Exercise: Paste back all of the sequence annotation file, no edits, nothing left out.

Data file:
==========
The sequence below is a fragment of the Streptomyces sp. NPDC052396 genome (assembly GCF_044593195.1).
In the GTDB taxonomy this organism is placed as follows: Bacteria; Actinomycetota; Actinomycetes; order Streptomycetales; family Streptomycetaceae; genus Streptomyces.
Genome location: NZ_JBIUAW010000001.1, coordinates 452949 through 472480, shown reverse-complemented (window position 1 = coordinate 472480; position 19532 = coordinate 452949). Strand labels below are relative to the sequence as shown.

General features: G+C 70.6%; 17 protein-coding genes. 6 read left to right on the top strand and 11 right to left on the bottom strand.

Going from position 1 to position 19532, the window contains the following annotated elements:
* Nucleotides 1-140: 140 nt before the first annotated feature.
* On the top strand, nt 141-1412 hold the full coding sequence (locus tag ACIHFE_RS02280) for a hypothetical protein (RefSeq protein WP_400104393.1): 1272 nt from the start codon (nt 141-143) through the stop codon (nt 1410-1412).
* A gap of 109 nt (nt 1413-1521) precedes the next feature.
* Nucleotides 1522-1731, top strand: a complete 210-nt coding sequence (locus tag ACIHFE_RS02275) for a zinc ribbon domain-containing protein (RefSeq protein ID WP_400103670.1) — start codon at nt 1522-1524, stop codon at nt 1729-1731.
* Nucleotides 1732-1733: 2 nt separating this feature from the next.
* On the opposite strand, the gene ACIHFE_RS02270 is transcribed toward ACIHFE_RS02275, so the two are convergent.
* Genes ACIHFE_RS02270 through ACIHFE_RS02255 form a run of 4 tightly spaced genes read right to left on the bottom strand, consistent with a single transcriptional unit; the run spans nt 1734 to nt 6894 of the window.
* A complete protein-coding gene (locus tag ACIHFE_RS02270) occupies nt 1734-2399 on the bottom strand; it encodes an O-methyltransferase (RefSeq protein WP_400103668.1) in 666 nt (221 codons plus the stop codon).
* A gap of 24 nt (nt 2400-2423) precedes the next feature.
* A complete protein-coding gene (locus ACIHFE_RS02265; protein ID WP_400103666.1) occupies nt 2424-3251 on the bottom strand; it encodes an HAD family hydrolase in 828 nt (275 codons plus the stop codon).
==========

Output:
The sequence below is a fragment of the Streptomyces sp. NPDC052396 genome (assembly GCF_044593195.1).
In the GTDB taxonomy this organism is placed as follows: Bacteria; Actinomycetota; Actinomycetes; order Streptomycetales; family Streptomycetaceae; genus Streptomyces.
Genome location: NZ_JBIUAW010000001.1, coordinates 452949 through 472480, shown reverse-complemented (window position 1 = coordinate 472480; position 19532 = coordinate 452949). Strand labels below are relative to the sequence as shown.

General features: G+C 70.6%; 17 protein-coding genes. 6 read left to right on the top strand and 11 right to left on the bottom strand.

Going from position 1 to position 19532, the window contains the following annotated elements:
* Nucleotides 1-140: 140 nt before the first annotated feature.
* On the top strand, nt 141-1412 hold the full coding sequence (locus tag ACIHFE_RS02280) for a hypothetical protein (RefSeq protein WP_400104393.1): 1272 nt from the start codon (nt 141-143) through the stop codon (nt 1410-1412).
* A gap of 109 nt (nt 1413-1521) precedes the next feature.
* Nucleotides 1522-1731, top strand: a complete 210-nt coding sequence (locus tag ACIHFE_RS02275) for a zinc ribbon domain-containing protein (RefSeq protein ID WP_400103670.1) — start codon at nt 1522-1524, stop codon at nt 1729-1731.
* Nucleotides 1732-1733: 2 nt separating this feature from the next.
* On the opposite strand, the gene ACIHFE_RS02270 is transcribed toward ACIHFE_RS02275, so the two are convergent.
* Genes ACIHFE_RS02270 through ACIHFE_RS02255 form a run of 4 tightly spaced genes read right to left on the bottom strand, consistent with a single transcriptional unit; the run spans nt 1734 to nt 6894 of the window.
* A complete protein-coding gene (locus tag ACIHFE_RS02270) occupies nt 1734-2399 on the bottom strand; it encodes an O-methyltransferase (RefSeq protein WP_400103668.1) in 666 nt (221 codons plus the stop codon).
* A gap of 24 nt (nt 2400-2423) precedes the next feature.
* A complete protein-coding gene (locus ACIHFE_RS02265; protein ID WP_400103666.1) occupies nt 2424-3251 on the bottom strand; it encodes an HAD family hydrolase in 828 nt (275 codons plus the stop codon).